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Around 16 miles walking in total. Apart from a few bikers at the car park and a solitary runner on top of Plynlimon we’d seen no-one on such a fine weather weekend. We congratulated ourselves, made plans to do this more often and then went our separate ways. And to think I nearly decided not to go

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From the Mountains to the Sea – Part 1   10 comments

March brings about the first possible family trips to the coast as the weather warms up and my parents caravan is open for business.

 

With a dry day forecast we headed our for the day down to Mwnt Beach near Cardigan. It’s a stunning sandy bay and supposedly a great spot for dolphin spotting

mwnt beach, traeth y mwnt, foel y mwnt

It was dry but cloudy and cool but it was great to be back on the beach for the first time this year. There were actually a few brave kids in the water!! We declined the offer and settled for an hour of poking about in the rock pools, a family favourite. A sheltered spot on the rocks served us well for lunch

mwnt beach, traeth y mwnt, foel y mwnt

mwnt beach, traeth y mwnt, foel y mwnt

It was a liitle too early in the year for a full blown beach day so we took a walk to the top of the hill overlooking the bay and then down the coast. This small church sits quietly between beach and hill

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The view from the top was grand and enlivened by a close up of a small raptor. Not sure if it’s a peregrine falcon or a kestrel. I’m sure some knowledgeable sort will correct me

mwnt beach, traeth y mwnt, foel y mwnt

mwnt beach, traeth y mwnt, foel y mwnt

mwnt beach, traeth y mwnt, foel y mwnt

Even though it was cloudy the views were nice with some interesting light effects from the low sun and the grey layered clouds. Despite constant diligence on the sea we never saw a dolphin!

mwnt beach, traeth y mwnt, foel y mwnt

mwnt beach, traeth y mwnt, foel y mwnt

We took a stroll along the prom at Aberystwyth as a fine end to the day

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The following looked more promising from a weather perspective so I fulfilled a promise to TJS and took him up Plynlimon (highest mountain in mid-Wales and worthy target for a teenage walker obsessed with facts and figures!) I’ve had a couple of cracking trips up here in the past few years which you can read about here and here

cadair Idris, cardigan bay, maesnant, nant-y-moch, pen cerrig tewion, plynlimon, Y Garn, drosgol, hengwm, nant-y-moch, plynlimon, pumlumon fach

The day was exceedingly warm but very hazy, almost August-like. The views were a little washed out but fine nonetheless

cadair Idris, cardigan bay, maesnant, nant-y-moch, pen cerrig tewion, plynlimon, Y Garn, drosgol, hengwm, nant-y-moch, plynlimon, pumlumon fach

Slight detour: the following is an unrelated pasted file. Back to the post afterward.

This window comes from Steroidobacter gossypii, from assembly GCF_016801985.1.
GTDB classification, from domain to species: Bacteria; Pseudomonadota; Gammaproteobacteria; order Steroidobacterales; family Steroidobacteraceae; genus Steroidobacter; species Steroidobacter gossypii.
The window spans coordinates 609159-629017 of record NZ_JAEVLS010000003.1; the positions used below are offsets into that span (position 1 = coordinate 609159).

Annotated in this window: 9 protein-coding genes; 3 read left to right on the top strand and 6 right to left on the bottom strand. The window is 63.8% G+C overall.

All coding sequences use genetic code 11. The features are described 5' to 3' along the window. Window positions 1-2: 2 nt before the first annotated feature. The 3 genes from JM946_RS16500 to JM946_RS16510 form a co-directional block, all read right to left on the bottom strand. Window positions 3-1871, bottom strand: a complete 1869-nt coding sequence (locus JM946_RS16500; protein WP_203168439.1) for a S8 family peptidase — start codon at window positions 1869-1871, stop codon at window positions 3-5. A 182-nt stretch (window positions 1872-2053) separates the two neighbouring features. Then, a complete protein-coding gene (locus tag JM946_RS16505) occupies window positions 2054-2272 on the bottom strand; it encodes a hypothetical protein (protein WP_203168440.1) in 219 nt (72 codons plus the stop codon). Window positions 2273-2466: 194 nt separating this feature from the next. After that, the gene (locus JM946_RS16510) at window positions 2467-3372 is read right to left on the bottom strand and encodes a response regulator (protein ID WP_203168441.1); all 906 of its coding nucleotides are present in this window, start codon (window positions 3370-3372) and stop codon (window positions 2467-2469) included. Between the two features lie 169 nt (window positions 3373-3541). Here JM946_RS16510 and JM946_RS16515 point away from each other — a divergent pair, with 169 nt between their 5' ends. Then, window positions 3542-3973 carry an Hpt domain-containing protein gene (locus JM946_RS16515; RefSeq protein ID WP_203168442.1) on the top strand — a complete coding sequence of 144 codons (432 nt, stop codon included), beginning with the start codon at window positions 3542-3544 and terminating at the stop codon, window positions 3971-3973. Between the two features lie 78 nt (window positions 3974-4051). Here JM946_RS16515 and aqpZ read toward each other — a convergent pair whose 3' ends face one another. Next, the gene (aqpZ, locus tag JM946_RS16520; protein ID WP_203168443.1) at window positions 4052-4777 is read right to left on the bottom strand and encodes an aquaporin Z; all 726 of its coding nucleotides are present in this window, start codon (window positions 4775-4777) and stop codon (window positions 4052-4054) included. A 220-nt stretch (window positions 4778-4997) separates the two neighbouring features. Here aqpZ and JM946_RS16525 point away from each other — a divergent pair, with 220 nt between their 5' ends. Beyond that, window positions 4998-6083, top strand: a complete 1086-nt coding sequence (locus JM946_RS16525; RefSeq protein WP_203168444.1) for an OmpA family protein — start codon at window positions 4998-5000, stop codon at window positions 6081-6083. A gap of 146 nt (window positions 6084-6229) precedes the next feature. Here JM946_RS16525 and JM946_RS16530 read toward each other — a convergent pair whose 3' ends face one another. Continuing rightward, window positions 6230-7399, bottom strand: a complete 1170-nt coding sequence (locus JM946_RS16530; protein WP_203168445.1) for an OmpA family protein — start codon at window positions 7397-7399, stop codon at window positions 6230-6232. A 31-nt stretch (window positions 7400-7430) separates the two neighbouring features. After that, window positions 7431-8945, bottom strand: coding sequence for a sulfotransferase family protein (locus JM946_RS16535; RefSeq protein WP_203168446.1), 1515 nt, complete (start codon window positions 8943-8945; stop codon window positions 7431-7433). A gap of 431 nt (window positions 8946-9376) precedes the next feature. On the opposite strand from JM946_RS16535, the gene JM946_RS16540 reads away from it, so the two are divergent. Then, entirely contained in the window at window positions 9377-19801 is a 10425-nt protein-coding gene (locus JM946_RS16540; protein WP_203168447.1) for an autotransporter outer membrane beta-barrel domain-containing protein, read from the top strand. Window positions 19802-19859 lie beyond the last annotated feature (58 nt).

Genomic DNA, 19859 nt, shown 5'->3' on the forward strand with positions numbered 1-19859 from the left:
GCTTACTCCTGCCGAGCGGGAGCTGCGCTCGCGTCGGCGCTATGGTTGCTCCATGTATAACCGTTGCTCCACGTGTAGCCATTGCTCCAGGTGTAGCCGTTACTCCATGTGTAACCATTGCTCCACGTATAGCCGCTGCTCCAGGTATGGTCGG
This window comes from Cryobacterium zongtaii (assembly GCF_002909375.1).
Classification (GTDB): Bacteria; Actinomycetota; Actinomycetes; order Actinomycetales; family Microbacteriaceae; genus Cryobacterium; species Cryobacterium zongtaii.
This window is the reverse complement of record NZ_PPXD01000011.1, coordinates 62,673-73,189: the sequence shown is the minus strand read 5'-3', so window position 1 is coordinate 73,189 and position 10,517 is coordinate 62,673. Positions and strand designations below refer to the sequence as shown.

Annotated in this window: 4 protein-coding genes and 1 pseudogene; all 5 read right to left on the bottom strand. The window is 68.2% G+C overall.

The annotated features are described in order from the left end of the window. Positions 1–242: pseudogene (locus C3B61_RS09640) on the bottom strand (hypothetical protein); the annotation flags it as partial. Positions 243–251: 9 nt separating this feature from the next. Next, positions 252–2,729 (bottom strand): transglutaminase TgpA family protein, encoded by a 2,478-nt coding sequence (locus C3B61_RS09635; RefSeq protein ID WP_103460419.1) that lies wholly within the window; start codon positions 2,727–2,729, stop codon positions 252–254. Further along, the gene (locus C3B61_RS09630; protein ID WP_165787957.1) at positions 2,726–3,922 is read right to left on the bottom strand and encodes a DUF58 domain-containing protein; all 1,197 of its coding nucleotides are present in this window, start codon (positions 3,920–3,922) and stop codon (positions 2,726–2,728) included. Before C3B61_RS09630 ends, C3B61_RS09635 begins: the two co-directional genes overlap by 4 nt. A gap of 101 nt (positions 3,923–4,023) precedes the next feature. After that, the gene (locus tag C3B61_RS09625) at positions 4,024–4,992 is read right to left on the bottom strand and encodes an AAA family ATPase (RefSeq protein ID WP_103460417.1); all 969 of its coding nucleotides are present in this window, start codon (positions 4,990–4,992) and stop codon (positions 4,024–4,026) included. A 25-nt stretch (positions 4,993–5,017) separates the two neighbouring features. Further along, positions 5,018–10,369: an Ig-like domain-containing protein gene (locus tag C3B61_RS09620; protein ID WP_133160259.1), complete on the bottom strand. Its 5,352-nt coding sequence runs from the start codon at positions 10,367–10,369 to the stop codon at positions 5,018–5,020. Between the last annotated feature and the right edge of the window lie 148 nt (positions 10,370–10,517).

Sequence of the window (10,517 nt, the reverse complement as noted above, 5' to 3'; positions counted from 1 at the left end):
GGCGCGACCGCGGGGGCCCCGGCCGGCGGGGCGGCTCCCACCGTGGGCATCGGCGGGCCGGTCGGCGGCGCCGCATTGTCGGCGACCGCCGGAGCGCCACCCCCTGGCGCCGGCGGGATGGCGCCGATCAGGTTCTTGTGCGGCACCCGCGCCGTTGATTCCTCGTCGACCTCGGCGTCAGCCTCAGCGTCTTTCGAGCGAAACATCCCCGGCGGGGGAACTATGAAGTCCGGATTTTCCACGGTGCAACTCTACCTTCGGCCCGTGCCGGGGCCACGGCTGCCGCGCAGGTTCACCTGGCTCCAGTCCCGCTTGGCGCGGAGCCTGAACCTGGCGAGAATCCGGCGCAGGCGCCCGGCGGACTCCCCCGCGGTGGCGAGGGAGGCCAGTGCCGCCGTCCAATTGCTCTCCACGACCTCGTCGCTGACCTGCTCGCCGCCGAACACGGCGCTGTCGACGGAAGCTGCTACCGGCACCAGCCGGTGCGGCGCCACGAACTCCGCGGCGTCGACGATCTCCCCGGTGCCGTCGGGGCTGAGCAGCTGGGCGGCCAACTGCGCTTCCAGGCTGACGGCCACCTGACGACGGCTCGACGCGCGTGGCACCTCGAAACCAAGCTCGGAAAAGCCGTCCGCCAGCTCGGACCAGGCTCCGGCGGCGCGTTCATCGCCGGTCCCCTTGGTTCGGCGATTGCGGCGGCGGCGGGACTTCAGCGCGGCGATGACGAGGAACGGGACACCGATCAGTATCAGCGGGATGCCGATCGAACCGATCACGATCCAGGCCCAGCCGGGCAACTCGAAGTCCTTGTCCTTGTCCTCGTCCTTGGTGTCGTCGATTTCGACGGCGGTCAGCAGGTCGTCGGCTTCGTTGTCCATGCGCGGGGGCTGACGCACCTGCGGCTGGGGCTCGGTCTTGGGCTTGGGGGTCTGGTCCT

It was clearly frog-breeding season and adults, tadpoles and spawn was everywhere. One small lake was swarming with frogs and you could here their combined voices from several metres away

cadair Idris, cardigan bay, maesnant, nant-y-moch, pen cerrig tewion, plynlimon, Y Garn, drosgol, hengwm, nant-y-moch, plynlimon, pumlumon fach

TJS was pleased to finally reach the summit of this fine and very under-rated summit. As with the previous two visits we saw hardly a soul the entire day

cadair Idris, cardigan bay, maesnant, nant-y-moch, pen cerrig tewion, plynlimon, Y Garn, drosgol, hengwm, nant-y-moch, plynlimon, pumlumon fach

TJS also has an interest in seeing the source of rivers especially our local river Wye. I’ve told him many times that river sources by and large are deeply uninteresting affairs at least visually if not esoterically. The photo below is the Source of the Wye which I think proves my point. Just some wet grass that turns into bog that turns into a snall stream and so on. However he seemed very excited to see it and that’s the main thing

cadair Idris, cardigan bay, maesnant, nant-y-moch, pen cerrig tewion, plynlimon, Y Garn, drosgol, hengwm, nant-y-moch, plynlimon, pumlumon fach

cadair Idris, cardigan bay, maesnant, nant-y-moch, pen cerrig tewion, plynlimon, Y Garn, drosgol, hengwm, nant-y-moch, plynlimon, pumlumon fach

We enjoyed a lunch on the slopes and varied the walk by taking in the dam at Llyn Llygad Rheidol

cadair Idris, cardigan bay, maesnant, nant-y-moch, pen cerrig tewion, plynlimon, Y Garn, drosgol, hengwm, nant-y-moch, plynlimon, pumlumon fach

It actually felt warm enough (at least out of the water) for a swim but we declined!

cadair Idris, cardigan bay, maesnant, nant-y-moch, pen cerrig tewion, plynlimon, Y Garn, drosgol, hengwm, nant-y-moch, plynlimon, pumlumon fach

cadair Idris, cardigan bay, maesnant, nant-y-moch, pen cerrig tewion, plynlimon, Y Garn, drosgol, hengwm, nant-y-moch, plynlimon, pumlumon fach